Wednesday, January 12, 2011

Tomorrow's Crosscurrent: The Ipod Generation and the JPII Generation (part II)

The television- and subsequently the computer –not only had a psychological impact on the individual, but they also had a social effect on local communities and neighborhoods. As early as the 1970’s, the decade of my childhood years, neighborhoods were a little social network of households. As a child I remember knowing families who lived six, seven houses down the street. Very few people in my neighborhood were strangers. And yet, today, it is a different world. Although I know the neighbors who live adjacent to my house, beyond that, I am virtual strangers with the people down the street. I am assuming my neighborhood is representative of most.

In the television and computer age, there was less and less incentive for people to go outside and mingle. With higher crime rates and having less familiarity with the people in our neighborhoods, parents do not let their children venture beyond their purview. As such, the size of the playground for each child is considerably smaller than it used to be. Neighborhoods are no longer a social network of households like they once were; instead, it is a place where families live side by side with one another. This new neighborhood phenomenon is not child-friendly. In other words, parents have to be on guard when their children play; making sure they know where they are at all times.

Historically, these conditions have, more often than not, empowered the State. When we no longer know or trust our neighbor, we are inclined to rely on government to protect us from the neighbor we no longer trust or know. As Alexis de Tocqueville once said, despots do not mind that their subjects do not love them; so long as they do not love each other. When citizens can no longer rely on their local community- for whatever reason –then the intervention of the State in the form of protection or provision will be in higher demand.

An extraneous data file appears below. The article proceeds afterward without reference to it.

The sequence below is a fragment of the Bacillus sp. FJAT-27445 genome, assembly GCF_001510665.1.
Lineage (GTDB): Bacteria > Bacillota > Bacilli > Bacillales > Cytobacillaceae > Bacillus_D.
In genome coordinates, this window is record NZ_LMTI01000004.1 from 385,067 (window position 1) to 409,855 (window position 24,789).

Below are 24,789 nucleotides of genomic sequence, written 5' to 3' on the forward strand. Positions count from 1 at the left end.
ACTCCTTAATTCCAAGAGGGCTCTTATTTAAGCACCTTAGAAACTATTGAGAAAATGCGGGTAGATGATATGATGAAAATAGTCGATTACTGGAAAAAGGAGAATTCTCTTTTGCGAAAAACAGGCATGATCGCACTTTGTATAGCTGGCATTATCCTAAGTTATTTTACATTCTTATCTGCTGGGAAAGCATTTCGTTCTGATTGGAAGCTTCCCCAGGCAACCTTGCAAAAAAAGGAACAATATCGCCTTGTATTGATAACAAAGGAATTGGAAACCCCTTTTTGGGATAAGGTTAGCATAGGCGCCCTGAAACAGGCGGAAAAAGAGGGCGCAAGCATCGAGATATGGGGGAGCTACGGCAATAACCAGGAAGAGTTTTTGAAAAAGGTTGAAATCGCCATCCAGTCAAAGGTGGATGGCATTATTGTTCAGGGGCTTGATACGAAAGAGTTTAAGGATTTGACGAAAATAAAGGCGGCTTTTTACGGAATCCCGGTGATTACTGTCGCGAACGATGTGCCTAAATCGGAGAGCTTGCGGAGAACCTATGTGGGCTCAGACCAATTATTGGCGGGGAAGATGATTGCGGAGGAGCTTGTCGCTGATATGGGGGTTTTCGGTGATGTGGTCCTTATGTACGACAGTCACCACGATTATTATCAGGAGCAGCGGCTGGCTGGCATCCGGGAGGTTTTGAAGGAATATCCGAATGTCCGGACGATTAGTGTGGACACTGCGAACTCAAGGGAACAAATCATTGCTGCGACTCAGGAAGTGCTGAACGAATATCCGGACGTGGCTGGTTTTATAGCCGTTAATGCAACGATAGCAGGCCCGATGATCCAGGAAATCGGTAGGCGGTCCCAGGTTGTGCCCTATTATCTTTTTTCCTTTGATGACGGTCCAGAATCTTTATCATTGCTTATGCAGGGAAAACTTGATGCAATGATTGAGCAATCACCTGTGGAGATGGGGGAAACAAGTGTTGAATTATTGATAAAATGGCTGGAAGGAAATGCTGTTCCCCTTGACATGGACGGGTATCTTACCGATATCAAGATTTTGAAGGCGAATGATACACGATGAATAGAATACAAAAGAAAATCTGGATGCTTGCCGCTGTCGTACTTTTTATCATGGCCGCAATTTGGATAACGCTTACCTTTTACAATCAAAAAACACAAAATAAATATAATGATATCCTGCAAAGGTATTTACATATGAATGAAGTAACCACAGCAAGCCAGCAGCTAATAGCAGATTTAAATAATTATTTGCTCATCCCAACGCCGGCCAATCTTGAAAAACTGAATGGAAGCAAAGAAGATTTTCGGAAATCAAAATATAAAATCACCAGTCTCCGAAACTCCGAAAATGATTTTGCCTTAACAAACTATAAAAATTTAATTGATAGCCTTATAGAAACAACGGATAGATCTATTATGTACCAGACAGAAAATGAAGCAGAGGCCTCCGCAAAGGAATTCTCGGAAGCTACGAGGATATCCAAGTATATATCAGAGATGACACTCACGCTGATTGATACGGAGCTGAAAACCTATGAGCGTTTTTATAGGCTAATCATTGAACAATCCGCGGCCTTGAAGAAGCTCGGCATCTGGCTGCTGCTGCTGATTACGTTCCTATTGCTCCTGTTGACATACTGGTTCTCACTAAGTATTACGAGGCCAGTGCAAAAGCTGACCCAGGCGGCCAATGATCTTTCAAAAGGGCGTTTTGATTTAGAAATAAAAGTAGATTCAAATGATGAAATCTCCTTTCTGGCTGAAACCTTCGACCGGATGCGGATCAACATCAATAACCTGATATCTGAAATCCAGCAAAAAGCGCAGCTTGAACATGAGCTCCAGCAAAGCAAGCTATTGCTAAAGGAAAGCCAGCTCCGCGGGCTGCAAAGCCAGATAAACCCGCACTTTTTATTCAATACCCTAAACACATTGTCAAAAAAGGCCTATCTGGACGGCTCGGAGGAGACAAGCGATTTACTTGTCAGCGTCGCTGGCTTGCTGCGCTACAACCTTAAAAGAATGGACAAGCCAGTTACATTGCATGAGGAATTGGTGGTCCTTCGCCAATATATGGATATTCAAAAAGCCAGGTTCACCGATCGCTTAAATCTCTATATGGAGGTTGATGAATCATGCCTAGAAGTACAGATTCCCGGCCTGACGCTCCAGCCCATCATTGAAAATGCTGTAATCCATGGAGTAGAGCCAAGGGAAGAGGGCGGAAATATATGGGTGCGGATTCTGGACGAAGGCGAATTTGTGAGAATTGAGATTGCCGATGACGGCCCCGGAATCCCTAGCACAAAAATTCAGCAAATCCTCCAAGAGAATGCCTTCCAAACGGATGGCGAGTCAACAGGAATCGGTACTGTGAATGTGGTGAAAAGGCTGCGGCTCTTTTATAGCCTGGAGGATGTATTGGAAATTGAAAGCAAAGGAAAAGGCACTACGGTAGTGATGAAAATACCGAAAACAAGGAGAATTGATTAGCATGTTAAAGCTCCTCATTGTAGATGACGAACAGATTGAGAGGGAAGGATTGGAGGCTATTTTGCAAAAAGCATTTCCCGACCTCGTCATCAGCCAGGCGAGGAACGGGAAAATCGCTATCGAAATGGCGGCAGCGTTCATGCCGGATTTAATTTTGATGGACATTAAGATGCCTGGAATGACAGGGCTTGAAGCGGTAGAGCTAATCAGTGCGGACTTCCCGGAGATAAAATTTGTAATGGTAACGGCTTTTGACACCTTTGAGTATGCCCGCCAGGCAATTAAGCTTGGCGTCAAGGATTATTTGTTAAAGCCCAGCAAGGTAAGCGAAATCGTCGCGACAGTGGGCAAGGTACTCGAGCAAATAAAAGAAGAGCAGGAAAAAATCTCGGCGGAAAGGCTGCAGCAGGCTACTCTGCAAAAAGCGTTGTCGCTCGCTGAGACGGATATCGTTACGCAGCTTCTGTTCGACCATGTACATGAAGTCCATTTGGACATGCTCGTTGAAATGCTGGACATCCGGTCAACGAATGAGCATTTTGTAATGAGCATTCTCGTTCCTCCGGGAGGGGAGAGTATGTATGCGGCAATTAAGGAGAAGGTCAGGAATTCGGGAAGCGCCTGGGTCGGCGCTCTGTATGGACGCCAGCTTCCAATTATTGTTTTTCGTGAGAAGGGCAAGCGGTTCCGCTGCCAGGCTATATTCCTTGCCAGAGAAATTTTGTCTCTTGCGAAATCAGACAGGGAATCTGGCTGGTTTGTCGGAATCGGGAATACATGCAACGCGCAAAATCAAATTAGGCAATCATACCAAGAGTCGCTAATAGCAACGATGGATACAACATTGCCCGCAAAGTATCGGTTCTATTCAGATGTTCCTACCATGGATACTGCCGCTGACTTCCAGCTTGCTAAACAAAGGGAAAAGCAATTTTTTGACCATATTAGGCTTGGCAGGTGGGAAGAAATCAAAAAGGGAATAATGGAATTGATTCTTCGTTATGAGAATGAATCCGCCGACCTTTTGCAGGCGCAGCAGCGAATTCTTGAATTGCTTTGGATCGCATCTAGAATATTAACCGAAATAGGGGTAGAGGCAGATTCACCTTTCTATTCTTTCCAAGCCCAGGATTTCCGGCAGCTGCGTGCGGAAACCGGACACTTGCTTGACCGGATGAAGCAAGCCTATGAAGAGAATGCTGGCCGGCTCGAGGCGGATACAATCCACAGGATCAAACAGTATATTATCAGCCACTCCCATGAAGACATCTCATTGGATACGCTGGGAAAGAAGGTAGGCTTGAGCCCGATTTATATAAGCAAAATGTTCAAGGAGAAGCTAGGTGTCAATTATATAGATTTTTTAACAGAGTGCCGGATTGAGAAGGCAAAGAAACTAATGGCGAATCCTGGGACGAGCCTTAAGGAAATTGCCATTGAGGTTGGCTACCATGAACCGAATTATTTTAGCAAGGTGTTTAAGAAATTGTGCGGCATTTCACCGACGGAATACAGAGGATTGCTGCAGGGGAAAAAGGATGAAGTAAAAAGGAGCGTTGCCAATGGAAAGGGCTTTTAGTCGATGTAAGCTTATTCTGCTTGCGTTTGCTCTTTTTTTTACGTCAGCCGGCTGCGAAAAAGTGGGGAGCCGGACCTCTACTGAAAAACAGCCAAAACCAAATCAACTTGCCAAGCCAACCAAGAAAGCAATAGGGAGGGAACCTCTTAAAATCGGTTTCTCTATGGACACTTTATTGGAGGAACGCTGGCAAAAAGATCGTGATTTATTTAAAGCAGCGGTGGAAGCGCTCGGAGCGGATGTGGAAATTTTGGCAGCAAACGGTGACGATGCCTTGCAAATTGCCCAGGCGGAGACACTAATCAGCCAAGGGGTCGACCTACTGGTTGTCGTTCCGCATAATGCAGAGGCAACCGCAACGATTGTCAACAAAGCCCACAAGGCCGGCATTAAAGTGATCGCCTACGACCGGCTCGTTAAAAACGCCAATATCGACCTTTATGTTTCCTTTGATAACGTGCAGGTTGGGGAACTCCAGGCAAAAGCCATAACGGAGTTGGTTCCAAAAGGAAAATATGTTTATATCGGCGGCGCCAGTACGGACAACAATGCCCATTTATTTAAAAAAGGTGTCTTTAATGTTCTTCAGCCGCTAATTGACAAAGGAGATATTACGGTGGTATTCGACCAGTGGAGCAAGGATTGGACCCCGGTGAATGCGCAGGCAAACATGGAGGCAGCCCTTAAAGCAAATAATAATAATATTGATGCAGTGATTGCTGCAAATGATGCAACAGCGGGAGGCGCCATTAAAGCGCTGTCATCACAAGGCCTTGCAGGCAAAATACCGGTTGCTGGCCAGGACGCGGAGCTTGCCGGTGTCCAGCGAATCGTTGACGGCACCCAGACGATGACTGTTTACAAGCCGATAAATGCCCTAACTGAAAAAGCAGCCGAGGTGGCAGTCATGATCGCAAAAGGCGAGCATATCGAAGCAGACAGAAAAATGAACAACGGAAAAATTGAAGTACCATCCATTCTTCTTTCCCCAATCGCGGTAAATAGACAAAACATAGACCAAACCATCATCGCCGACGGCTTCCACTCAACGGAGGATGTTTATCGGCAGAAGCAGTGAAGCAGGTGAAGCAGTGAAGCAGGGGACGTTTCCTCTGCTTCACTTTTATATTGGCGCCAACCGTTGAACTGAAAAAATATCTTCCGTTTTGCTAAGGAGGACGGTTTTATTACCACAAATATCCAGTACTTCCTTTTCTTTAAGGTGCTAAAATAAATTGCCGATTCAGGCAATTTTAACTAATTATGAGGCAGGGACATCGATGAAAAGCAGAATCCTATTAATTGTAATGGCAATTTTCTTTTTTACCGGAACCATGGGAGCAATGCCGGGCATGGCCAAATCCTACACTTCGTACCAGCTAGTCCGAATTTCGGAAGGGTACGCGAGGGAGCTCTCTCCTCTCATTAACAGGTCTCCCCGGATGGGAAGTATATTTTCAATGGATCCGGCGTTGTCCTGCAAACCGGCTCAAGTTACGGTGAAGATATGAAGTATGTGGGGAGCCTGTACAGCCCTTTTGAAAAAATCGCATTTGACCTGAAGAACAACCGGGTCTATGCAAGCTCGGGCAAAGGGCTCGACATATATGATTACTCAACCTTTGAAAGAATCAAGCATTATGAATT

Enter the Ipod generation: What the television was for households in neighborhoods, ipods and the like will be for individuals in families and society in general. The constant use of ipods, ipads, and text messaging will compromise relationships and will even put a burden on everyday face-to-face interactions. Instead of making households into little islands like the television age has done, it will isolate and compartmentalize individuals who are in the same room. Of course, as with any good thing, these gadgets has its definite advantages. But the immoderate use of them will have a depersonalizing effect on relationships.

An even more important consideration is the challenge it portends for a person's spirituality. And this is what the JPII generation will have to be mindful of as it embarks to "make disciples of all of the nations." What I see developing among today's youth are three trends which are likely to be a big part of tomorrow's culture.

Those three considerations on the next blog-